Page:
ROCKINGHAM — It’s the opening of a box that, all too late, you remember it was to be a gift for the son that never came home.
It’s the voicemail message from the doctor’s office reminding you that there’s a three-month check-up for your daughter. Only your daughter doesn’t live there anymore. It’s flipping through a long-forgotten photo album and suddenly feeling the punch in your gut after seeing a photo of a baby’s room, decorated with excitement and love, that was never lived in.
More than four dozen area residents gathered Tuesday night at at Cole Plaza in downtown Rockingham to, instead of escaping the remdiners, rather remember the unborn and the far too many children who left this planet all too soon. Rebecca Phiffer, of Rockingham, organized the second-year event called “Footprints On Our Hearts” Candle Light and Memorial Celebration.
Phifer, supported by the Pee Dee Pregnancy Resource Center, lost her child due to a miscarriage in 2011. The pain is still there. At the podium, only a few words escaped her mouth before the tears began flowing freely. But as a testament to her strength, Phifer got through it. She was able to say her child’s name. Shiloh Wilson Phifer. And sometimes, all it takes is acknowledgement to get one step closer to closure.
Terri Robinson, director of the pregnancy resource center, said the government does not issue birth certificates unless the pregnancy reaches at least five months. The pregnancy center, Robinson said, issues a certificate of life regardless.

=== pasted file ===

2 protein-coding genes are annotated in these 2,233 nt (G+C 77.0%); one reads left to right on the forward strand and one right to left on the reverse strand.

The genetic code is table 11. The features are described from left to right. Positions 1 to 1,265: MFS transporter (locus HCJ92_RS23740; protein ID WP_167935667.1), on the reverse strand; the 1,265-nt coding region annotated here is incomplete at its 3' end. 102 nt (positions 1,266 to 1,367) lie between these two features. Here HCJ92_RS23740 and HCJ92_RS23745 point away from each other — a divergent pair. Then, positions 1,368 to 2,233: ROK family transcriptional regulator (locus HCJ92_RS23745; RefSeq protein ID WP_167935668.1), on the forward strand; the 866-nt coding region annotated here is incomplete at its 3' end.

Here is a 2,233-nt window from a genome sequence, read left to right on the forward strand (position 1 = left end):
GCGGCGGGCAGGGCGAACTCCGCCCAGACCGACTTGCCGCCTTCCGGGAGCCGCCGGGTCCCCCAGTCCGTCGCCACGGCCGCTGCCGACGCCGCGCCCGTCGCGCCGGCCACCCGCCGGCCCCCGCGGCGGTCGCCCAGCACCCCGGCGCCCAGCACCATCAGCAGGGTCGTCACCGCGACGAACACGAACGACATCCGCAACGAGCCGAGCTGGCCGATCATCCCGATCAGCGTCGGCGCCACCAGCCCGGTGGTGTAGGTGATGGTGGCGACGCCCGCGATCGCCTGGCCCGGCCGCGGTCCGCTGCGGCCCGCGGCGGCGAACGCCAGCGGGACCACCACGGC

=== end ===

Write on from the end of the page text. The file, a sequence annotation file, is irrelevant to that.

“Some might say it wasn’t mean to be,” Robinson said. “But it was meant to be. You were mothers and fathers. If you were pregnant, you were 100 percent pregnant.”
Rev. Jim Brown, of First Baptist Church in Ellerbe, read the names of 51 children who were lost early on. The reasons were many: stillbirth, miscarriage, remorse abortion, neonatal or accidental deaths among them.
Each of these children, Robinson said, “left too soon.”
Phifer has an older child. When Shiloh was lost, “I didn’t know how to take it. I was angry. Sad. Lonely. I didn’t know how to deal with that.”
She decided, however, that she couldn’t continue to live that way. Her child, the one still here, needed a mother.
Through poems, support of friends and strangers alike and time itself, Phifer has gotten by. But it’s not easy. Phifer hopes the event can become an annual gathering and that it grows. It can be a source of comfort for those who are still grieving, Phifer said.